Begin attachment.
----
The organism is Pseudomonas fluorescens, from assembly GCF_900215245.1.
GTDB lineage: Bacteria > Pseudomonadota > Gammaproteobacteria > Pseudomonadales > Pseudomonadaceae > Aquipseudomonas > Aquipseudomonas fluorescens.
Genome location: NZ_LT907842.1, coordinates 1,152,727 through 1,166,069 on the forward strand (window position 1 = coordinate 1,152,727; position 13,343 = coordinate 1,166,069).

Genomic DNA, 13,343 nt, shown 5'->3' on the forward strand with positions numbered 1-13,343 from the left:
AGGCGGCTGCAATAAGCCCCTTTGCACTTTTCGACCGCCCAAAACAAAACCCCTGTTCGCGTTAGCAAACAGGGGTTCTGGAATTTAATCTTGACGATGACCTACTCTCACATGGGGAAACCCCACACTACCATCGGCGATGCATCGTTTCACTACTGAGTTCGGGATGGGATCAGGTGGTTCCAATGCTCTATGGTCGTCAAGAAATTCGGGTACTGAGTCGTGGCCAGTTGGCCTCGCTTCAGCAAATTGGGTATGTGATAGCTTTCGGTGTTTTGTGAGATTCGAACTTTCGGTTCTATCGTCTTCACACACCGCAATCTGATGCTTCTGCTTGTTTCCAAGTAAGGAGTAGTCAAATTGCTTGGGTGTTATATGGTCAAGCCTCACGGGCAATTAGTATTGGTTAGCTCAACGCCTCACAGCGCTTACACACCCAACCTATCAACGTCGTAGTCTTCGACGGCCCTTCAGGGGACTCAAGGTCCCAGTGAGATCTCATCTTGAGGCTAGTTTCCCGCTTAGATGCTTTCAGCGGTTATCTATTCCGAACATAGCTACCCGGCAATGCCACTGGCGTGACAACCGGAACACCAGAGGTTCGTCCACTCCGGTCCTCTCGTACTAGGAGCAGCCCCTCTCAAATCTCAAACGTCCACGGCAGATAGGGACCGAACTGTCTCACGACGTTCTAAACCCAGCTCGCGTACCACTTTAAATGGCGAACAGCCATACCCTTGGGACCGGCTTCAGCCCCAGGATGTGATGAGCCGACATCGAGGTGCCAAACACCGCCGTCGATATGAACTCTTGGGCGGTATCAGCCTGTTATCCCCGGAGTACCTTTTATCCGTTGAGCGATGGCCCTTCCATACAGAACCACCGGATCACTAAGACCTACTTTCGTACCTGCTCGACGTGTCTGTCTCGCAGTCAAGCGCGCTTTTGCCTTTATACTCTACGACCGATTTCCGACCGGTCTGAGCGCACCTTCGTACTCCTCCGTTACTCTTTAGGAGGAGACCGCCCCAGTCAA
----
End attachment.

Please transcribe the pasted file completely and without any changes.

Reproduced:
The organism is Pseudomonas fluorescens, from assembly GCF_900215245.1.
GTDB lineage: Bacteria > Pseudomonadota > Gammaproteobacteria > Pseudomonadales > Pseudomonadaceae > Aquipseudomonas > Aquipseudomonas fluorescens.
Genome location: NZ_LT907842.1, coordinates 1,152,727 through 1,166,069 on the forward strand (window position 1 = coordinate 1,152,727; position 13,343 = coordinate 1,166,069).

Genomic DNA, 13,343 nt, shown 5'->3' on the forward strand with positions numbered 1-13,343 from the left:
AGGCGGCTGCAATAAGCCCCTTTGCACTTTTCGACCGCCCAAAACAAAACCCCTGTTCGCGTTAGCAAACAGGGGTTCTGGAATTTAATCTTGACGATGACCTACTCTCACATGGGGAAACCCCACACTACCATCGGCGATGCATCGTTTCACTACTGAGTTCGGGATGGGATCAGGTGGTTCCAATGCTCTATGGTCGTCAAGAAATTCGGGTACTGAGTCGTGGCCAGTTGGCCTCGCTTCAGCAAATTGGGTATGTGATAGCTTTCGGTGTTTTGTGAGATTCGAACTTTCGGTTCTATCGTCTTCACACACCGCAATCTGATGCTTCTGCTTGTTTCCAAGTAAGGAGTAGTCAAATTGCTTGGGTGTTATATGGTCAAGCCTCACGGGCAATTAGTATTGGTTAGCTCAACGCCTCACAGCGCTTACACACCCAACCTATCAACGTCGTAGTCTTCGACGGCCCTTCAGGGGACTCAAGGTCCCAGTGAGATCTCATCTTGAGGCTAGTTTCCCGCTTAGATGCTTTCAGCGGTTATCTATTCCGAACATAGCTACCCGGCAATGCCACTGGCGTGACAACCGGAACACCAGAGGTTCGTCCACTCCGGTCCTCTCGTACTAGGAGCAGCCCCTCTCAAATCTCAAACGTCCACGGCAGATAGGGACCGAACTGTCTCACGACGTTCTAAACCCAGCTCGCGTACCACTTTAAATGGCGAACAGCCATACCCTTGGGACCGGCTTCAGCCCCAGGATGTGATGAGCCGACATCGAGGTGCCAAACACCGCCGTCGATATGAACTCTTGGGCGGTATCAGCCTGTTATCCCCGGAGTACCTTTTATCCGTTGAGCGATGGCCCTTCCATACAGAACCACCGGATCACTAAGACCTACTTTCGTACCTGCTCGACGTGTCTGTCTCGCAGTCAAGCGCGCTTTTGCCTTTATACTCTACGACCGATTTCCGACCGGTCTGAGCGCACCTTCGTACTCCTCCGTTACTCTTTAGGAGGAGACCGCCCCAGTCAA